Strange Bedfellows

Labor unions and environmental organizations are unlikely allies in the quest for a greener America. Historically, the two viewed each other with skepticism, if not downright hostility. Unions feared the environmentalists' clean-up measures would close plants and eliminate jobs. Environmentalists berated unions for backing job-creating but Earth-destroying proposals, such as opening the Arctic National Wildlife Refuge for oil drilling.

But in the past few years, the two sides have found common ground. In 2006, the 1.2-million-member United Steelworkers Union (USW) joined forces with the Sierra Club, the nation's largest grassroots environmental organization, to form the Blue-Green Alliance.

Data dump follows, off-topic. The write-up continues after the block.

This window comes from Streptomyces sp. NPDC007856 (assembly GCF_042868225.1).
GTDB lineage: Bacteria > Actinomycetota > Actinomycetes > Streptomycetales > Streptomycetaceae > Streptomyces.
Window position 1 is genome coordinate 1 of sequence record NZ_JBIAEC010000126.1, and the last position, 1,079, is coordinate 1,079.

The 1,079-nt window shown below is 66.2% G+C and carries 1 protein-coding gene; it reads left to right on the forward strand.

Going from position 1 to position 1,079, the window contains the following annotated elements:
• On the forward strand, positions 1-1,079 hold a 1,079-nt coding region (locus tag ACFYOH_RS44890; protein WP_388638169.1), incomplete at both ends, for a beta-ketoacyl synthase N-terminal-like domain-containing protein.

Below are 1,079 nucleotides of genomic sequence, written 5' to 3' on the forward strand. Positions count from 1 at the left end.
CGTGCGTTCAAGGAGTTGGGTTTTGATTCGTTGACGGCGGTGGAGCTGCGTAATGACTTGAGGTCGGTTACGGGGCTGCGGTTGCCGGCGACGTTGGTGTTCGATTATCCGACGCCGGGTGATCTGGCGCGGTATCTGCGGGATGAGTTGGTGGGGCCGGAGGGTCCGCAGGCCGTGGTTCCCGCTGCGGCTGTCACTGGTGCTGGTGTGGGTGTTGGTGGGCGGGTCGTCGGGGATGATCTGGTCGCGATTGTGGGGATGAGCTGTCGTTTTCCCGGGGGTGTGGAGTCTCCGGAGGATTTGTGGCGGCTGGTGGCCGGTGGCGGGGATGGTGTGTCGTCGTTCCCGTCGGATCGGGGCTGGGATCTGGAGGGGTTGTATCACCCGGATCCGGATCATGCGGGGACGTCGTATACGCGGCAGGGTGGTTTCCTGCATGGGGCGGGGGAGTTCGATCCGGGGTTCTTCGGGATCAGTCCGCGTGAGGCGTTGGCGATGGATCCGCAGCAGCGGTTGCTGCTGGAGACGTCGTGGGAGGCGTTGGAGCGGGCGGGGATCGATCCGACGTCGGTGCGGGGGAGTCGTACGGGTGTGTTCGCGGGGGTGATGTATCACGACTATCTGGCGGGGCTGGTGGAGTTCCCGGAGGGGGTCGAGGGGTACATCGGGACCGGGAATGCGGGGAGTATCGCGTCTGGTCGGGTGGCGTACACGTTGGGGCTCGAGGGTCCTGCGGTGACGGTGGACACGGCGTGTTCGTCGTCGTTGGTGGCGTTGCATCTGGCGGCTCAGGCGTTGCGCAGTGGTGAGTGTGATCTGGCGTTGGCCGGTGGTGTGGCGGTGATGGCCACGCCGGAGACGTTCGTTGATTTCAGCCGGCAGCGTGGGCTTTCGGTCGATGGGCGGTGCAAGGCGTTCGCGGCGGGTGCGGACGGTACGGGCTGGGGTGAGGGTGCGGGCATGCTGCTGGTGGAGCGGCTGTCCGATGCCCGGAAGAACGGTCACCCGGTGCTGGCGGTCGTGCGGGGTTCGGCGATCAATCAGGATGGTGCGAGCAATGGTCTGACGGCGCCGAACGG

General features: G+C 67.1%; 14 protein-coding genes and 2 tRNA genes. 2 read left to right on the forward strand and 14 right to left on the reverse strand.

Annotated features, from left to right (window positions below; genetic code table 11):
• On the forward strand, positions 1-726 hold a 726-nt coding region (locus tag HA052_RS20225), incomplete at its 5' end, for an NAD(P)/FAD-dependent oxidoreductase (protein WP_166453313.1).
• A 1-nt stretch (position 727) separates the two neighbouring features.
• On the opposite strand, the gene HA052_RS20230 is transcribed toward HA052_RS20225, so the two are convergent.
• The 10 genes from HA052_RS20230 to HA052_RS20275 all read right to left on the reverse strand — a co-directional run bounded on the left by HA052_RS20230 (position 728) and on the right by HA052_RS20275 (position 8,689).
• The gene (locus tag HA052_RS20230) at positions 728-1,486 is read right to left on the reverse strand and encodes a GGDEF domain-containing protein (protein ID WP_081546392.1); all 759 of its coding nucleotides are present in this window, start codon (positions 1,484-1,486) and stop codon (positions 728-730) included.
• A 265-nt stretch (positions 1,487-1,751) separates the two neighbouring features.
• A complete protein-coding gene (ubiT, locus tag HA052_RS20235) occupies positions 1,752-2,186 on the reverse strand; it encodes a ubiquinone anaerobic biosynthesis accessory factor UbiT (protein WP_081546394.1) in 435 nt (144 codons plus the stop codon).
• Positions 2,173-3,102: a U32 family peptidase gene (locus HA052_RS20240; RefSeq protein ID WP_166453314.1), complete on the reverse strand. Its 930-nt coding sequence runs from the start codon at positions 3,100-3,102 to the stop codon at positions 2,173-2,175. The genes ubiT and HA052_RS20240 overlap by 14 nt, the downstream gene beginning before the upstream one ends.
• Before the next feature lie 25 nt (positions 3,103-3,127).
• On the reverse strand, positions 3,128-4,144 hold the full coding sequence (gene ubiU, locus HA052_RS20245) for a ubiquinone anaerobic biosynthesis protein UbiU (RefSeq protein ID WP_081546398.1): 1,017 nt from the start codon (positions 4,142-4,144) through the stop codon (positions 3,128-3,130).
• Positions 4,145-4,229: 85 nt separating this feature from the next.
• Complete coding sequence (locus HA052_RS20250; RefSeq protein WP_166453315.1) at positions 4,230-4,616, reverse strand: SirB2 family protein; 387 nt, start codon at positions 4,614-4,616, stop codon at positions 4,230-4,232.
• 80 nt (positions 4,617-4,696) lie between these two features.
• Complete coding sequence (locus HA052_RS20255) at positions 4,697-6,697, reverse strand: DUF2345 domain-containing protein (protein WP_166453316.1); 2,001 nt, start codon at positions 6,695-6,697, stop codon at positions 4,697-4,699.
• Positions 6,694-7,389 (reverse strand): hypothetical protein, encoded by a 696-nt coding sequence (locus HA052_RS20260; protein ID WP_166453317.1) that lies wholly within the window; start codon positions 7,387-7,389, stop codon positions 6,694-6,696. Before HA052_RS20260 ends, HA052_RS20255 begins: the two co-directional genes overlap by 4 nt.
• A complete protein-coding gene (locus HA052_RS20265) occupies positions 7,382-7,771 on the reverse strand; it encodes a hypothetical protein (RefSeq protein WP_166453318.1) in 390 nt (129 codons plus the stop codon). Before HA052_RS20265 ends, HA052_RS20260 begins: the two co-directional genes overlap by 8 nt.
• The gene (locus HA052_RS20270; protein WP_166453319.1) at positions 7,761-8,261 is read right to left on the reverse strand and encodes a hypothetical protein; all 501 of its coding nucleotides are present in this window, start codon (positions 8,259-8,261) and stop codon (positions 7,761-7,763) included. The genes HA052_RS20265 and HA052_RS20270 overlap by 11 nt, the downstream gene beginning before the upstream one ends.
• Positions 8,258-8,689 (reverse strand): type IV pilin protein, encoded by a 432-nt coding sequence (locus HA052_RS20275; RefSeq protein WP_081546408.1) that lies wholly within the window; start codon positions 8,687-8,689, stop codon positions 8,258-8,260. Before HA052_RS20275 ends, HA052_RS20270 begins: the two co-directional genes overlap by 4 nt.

While the Blue-Green Alliance focuses on the positive message of developing green jobs in America, the organization doesn't rule out battles with corporations over pollution issues. Last year, for example, as part of the Alliance's campaign against DuPont's use of the chemical PFOA, the USW and the Virginia chapter of the Sierra Club organized workers and nearby residents concerned about the PFOA found in the water around a DuPont plant.

But to Foster, the bigger issue is positioning the U.S. chemical industry to remain competitive in a green future. The auto industry, he says, suffered economic losses and had to shed jobs because it did not remain competitive on fuel efficiency. With Europe leading the way in raising environmental standards for the chemical industry, he thinks chemical companies also could be left behind.

"It's going to happen. The question is what are the details going to be," Smith says. "On the business-labor side, they realize the best move is to get together with environmental groups and try to guide policy changes that are better for them. So the alliances make a lot of sense."

Senior Editor

Mary Swanton

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